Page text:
However, concerns about rising income inequality are misplaced.

At the heart of Australian egalitarianism is the ideal of a fair go for all: Everyone should have the opportunity to improve their position in society with the right combination of ambition and natural ability.

This ideal stretches back to the anti-authoritarian and egalitarian ethos of Henry Lawson's Australia. And with 91% of us saying that it is a fundamental Australian value, it still defines the way we see the relationship between society and the individual.

But guaranteeing what Gittins calls a 'reasonably equal distribution between households' is not a fair go; it is equality of outcomes.

Rather than ensuring that everyone has the tools to play the game of life to the best of their abilities, equality of outcomes effectively means rigging the game so that everyone ends up with the same results.

Not surprisingly, this ersatz version of Australian egalitarianism is out of step with community attitudes. An overwhelming majority (85%) of Australians think that a person's income 'should depend on how hard they work and how talented they are.'

A focus on equality of outcomes is not just at odds with Australian values; it also distracts us from what we should really be concerned about.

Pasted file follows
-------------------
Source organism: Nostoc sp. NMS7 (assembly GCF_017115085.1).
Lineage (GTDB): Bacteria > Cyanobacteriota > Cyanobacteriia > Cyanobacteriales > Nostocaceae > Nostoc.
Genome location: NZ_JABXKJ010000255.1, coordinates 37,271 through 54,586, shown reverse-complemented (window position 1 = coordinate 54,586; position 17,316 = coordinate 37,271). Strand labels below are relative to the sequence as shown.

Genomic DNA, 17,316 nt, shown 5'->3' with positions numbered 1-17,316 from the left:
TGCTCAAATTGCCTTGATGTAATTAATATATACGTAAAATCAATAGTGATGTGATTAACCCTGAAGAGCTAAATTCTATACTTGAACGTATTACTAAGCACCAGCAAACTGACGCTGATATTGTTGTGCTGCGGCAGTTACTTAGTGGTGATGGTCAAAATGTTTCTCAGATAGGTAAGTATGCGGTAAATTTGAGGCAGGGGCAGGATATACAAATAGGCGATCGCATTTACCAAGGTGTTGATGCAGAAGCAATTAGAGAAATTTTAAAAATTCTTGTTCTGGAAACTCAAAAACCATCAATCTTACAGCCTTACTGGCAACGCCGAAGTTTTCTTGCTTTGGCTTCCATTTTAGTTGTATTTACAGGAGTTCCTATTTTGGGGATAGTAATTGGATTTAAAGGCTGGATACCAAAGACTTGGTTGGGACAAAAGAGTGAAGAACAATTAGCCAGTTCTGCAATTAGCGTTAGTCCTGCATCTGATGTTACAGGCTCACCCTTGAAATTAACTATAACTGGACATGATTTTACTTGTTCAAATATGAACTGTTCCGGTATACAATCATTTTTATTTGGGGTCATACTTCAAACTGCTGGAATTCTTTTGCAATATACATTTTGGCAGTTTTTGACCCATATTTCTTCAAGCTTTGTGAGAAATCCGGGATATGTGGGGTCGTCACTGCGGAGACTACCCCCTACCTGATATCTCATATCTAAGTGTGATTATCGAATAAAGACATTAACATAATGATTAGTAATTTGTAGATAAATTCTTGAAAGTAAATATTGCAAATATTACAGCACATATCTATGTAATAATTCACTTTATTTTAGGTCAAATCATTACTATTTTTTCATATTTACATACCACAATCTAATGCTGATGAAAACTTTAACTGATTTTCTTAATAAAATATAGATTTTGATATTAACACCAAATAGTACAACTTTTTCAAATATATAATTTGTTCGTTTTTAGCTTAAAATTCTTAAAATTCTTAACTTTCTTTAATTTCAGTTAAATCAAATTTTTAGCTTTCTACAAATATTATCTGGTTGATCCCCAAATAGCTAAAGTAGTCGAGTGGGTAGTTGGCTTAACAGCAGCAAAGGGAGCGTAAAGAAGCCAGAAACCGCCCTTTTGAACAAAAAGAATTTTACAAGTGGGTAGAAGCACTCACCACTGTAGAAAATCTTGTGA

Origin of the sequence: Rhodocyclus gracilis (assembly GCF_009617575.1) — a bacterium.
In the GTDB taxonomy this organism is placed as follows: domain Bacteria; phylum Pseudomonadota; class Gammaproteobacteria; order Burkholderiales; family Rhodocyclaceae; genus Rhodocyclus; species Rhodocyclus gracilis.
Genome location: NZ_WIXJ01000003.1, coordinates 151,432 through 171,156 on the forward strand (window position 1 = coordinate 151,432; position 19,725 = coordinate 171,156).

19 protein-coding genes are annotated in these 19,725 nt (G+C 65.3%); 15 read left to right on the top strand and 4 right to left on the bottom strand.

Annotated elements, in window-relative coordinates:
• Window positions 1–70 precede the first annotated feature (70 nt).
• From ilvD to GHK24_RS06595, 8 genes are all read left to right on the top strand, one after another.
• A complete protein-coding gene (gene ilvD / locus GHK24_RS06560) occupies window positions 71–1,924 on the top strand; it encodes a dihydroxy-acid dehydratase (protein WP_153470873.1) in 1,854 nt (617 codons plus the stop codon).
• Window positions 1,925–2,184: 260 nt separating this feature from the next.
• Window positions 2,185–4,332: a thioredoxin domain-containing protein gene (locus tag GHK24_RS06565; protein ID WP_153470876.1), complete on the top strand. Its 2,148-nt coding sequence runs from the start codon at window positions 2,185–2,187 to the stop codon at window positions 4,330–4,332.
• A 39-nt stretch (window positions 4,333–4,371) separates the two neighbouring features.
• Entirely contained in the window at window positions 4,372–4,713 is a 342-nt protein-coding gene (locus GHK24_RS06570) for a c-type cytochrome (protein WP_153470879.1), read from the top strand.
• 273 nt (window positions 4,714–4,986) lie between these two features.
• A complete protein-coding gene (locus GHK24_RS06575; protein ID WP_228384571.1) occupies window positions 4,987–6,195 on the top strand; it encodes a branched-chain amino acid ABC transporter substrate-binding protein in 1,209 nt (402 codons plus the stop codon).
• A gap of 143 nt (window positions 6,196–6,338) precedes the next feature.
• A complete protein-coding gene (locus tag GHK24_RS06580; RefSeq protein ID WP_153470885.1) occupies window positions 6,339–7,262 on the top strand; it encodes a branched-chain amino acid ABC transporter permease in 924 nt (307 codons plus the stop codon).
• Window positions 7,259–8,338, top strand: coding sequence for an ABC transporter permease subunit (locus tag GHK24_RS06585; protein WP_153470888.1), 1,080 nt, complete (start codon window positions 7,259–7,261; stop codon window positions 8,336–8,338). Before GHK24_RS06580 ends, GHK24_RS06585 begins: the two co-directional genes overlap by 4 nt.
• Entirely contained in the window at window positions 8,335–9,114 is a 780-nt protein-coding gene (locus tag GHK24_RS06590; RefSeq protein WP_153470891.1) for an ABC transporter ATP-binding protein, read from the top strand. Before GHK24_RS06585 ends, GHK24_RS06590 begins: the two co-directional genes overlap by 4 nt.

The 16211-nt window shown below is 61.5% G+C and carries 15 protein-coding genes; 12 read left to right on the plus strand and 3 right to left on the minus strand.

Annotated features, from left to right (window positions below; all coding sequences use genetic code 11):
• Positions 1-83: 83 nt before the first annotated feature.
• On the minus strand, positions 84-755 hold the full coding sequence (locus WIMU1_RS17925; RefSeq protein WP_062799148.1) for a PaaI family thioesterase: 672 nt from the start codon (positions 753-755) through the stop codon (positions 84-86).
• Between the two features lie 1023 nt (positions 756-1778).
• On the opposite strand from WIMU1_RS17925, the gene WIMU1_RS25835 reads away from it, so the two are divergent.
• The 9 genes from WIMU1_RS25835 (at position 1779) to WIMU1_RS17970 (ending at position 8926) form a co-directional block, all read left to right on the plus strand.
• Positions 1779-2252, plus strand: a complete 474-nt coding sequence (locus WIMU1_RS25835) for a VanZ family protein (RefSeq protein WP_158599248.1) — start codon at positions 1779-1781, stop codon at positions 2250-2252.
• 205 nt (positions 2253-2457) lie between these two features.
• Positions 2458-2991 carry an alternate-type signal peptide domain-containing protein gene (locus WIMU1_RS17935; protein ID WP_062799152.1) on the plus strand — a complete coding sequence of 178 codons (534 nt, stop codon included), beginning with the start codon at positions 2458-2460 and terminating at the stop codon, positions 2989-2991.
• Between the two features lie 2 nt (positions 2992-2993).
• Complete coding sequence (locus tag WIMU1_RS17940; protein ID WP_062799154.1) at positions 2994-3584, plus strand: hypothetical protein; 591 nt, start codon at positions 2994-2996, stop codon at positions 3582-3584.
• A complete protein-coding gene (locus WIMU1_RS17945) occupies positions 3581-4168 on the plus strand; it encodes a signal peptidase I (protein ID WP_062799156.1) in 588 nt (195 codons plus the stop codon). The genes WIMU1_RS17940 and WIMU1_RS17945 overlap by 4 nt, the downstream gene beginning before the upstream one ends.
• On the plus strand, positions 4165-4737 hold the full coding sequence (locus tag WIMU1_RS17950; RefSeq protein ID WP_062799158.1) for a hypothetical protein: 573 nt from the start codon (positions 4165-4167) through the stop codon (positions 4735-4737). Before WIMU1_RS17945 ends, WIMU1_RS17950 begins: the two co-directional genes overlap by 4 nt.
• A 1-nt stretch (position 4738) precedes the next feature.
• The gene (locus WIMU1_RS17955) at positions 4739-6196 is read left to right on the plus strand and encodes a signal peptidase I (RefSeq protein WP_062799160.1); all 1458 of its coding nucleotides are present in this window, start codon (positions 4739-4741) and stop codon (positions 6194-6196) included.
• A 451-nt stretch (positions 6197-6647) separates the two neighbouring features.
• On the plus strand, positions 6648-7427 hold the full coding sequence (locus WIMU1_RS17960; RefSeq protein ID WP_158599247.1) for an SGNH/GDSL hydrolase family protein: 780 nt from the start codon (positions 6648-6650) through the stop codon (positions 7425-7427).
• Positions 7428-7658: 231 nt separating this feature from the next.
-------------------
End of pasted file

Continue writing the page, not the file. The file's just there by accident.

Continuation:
The average number of European sports cars in garages in Vaucluse, Toorak and Peppermint Grove has little bearing on whether Australia lives up to the ideal of a fair go.

As the late, great Helen Hughes stressed, the real test of whether Australia can 'hold its head up as a country that has a fair-go for all' is whether the most disadvantaged Australians can escape poverty and unemployment and take advantage of the abundant economic opportunities enjoyed by most Australians.


Workplace rights taken to the extreme

When the Fair Work Act was unveiled it took a while for the effects of the new general protections provisions to become known. Passed with the best of intentions, Labor's general protections provisions were intended to ensure that employers did not violate the rights of their employees, or punish them for enforcing their rights.  

Unfortunately the provisions have created a lawyer's picnic in the workplace. Take radio presenter Mel Greig's case against Southern Cross Austereo, owner of 2day FM, where Greig is employed.

Greig, along with her co-host Michael Christian, were responsible for the prank call made to a London Hospital where the Duchess of Cambridge was being treated for morning sickness in December last year. Three days later, Jacintha Saldanha, the nurse that spoke to Greig and Christian, committed suicide, citing the Melbourne DJs in her decision to end her own life.

Greig has now filed a general protections claim alleging her employer failed to provide a safe workplace. Meanwhile, her co-host has since returned to work and received the station's 'Next Top Jock' award.  

While we should have sympathy for Greig, who has received counselling and remains on paid sick leave, it doesn't necessarily follow that she ought to receive compensation.

General protections laws prohibit employers from taking adverse actions against the employee where the employee is enforcing a 'workplace right.' An obvious example would be where a worker is demoted for becoming a union member. 

But recently we've seen a steady increase in the scope of claims for employee protections, each of which increase business costs and create workplaces fraught with legal complexities.